It's the conventional wisdom that a PCA transformation can cure multicollinearity. Putting this into practice on example data, I find myself confused. In the following case, applying PCA seems to have made the multicollinearity (as measured by VIF) much worse!



##Dropping rating variable



If we are going by the conservative benchmark that VIF of 2 or greater presents multicollinearity that needs to be removed, we need to do something to remove it. enter image description here

Let's apply PCA.

##3 Varibles with vif over 2, would like to remove that multicollinearity. Let's try pca.

withpca<-recipe(alcohol~.,data=data) %>% step_pca(all_predictors()) %>% prep() %>% juice()


#multicollinearity is now much worse!

What has gone wrong? The VIFs for PC1 and PC4 are now astronomical! Can someone explain whether I've misunderstood the conventional wisdom about PCA and multicollinearity or whether that conventional wisdom is just wrong?

enter image description here

  • $\begingroup$ Your example is too complicated to be useful for studying the effect of PCA in regression. As a result you make programming errors: the new VIFs indeed will all equal $1$ (subject to the effects of floating point imprecision, which can be large in the last few PCs). $\endgroup$
    – whuber
    Feb 1 at 15:19
  • 1
    $\begingroup$ I don't think complexity is the problem, actually. The data set is real, simple, the code is relatively simple...But some applications of PCA scale automatically, some don't. I see now that this application does not automatically scale the data. $\endgroup$ Feb 1 at 16:09
  • $\begingroup$ The code does a lot of things that are irrelevant to the question. This makes it more difficult to diagnose and explain all the things that might be unexpected. $\endgroup$
    – whuber
    Feb 1 at 16:45
  • $\begingroup$ It drops a variable, it finds the vifs of the lm, and then it applies part of the tidymodels package for pre-processing (PCA, scaling). None of that is actually irrelevant. I get that an even simpler approach could help for teaching purposes...But that was not the genesis if this post; this was the code that actually led to the error. $\endgroup$ Feb 1 at 17:31
  • $\begingroup$ That's not a good way to solve a problem, though, nor is it a good way to ask for help with a problem. Please see stackoverflow.com/help/minimal-reproducible-example for some guidance. $\endgroup$
    – whuber
    Feb 1 at 17:39

2 Answers 2


It seems that I've made a rookie mistake. It's generally recommended to prep the data before PCA by standardizing it first. Some implementations of PCA automatically do so. This one does not, apparently.

withpca<-recipe(alcohol~.,data=data) %>%step_center(all_predictors())  %>% step_scale(all_predictors()) %>% step_pca(all_predictors()) %>% prep() %>% juice()


Now the VIFs look perfect.enter image description here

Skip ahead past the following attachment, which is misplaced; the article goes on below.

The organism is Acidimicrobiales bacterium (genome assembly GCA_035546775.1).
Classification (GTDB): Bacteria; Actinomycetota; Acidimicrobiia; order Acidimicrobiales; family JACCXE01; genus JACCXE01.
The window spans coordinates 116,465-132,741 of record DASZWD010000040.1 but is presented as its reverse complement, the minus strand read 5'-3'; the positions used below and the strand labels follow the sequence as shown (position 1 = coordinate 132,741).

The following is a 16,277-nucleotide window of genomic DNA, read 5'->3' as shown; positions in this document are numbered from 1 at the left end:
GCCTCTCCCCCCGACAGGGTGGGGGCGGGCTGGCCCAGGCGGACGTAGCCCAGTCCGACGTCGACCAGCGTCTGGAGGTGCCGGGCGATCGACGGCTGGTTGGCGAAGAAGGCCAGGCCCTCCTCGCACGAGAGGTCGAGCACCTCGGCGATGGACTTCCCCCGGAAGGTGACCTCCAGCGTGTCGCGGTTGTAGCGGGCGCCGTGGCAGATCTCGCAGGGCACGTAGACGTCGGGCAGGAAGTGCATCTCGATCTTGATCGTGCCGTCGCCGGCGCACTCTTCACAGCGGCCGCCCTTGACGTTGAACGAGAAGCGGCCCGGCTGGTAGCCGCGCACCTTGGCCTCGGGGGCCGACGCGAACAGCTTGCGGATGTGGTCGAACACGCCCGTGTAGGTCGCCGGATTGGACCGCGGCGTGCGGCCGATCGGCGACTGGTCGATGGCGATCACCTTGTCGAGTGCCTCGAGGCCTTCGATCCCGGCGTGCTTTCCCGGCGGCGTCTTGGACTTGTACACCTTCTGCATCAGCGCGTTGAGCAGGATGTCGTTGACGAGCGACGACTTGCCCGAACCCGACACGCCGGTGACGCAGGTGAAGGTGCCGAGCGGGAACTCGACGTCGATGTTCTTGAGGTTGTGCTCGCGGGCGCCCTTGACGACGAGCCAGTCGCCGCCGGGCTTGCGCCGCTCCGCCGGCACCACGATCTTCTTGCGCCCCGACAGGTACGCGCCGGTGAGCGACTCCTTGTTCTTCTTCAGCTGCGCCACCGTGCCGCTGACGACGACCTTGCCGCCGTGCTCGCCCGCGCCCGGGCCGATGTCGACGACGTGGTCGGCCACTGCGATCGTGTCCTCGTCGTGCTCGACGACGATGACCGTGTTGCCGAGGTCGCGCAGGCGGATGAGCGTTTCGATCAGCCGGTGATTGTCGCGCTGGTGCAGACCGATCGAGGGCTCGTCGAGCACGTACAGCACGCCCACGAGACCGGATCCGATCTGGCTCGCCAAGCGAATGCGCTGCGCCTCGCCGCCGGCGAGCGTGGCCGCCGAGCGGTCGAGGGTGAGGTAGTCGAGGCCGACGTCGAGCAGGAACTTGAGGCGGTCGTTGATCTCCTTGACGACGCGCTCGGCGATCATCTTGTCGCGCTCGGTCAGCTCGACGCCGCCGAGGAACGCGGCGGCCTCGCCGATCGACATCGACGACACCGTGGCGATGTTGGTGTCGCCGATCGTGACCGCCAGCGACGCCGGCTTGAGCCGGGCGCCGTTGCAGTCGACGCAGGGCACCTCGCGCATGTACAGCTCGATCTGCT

• 3
    $\begingroup$ Centering (and in many cases, scaling) should have nothing to do with multicollinearity. $\endgroup$ Feb 1 at 6:19
  • $\begingroup$ Ok, did I say that it did? Centering and scaling impact PCA. That part is clear. $\endgroup$ Feb 1 at 13:28
  • $\begingroup$ You said that centering and scaling solved your problem. This is the second sentence of your answer. $\endgroup$ Feb 1 at 13:43
  • $\begingroup$ I think my meaning is pretty clear--go back and read it. I said that centering and scaling clearly have an impact here on PCA. In fact, in many places (as I'm sure you know), it is recommended that you center/scale your data before performing PCA in (this particular implementation)...The whole point is that PCA does in fact address multicollinearity. $\endgroup$ Feb 1 at 13:59
  • $\begingroup$ I do not think we disagree on what you have written. My comment addresses the validity of that. $\endgroup$ Feb 1 at 14:09

Principal Components Analysis is sensitive to the scaling of the variables (variables measured on different scales and with different variances). Scaling is recommended when computing PCs by singular value decomposition (see stats::prcomp).
Now, compute the principal components for your data with and without scaling and then inspect the loadings for PC1 ('rotation' for stats::prcomp). Without scaling, the variable with the largest variance has the largest loading. With scaling, the loadings will be quite different.
Next, look at the bivariate correlations between the variables and the principal components (best done with scatterplots). That will show you which PCs are strongly correlated with which variables. However, for some data I am looking at, the PCs aren't strongly correlated with one another (they shouldn't) but then bivariate correlations are not necessarily reliable indicators of variance inflation. Also keep in mind that VIFs change as you drop variables.
Finally, you need to consider if the PCs have a meaningful interpretation for communicating the the results of your model. It might be better to use the original variables and drop those with large VIFs in a step wise manner.
I'm (obviously) not a statistician but it seems that you did make a rookie mistake in not scaling the variables for PCA.


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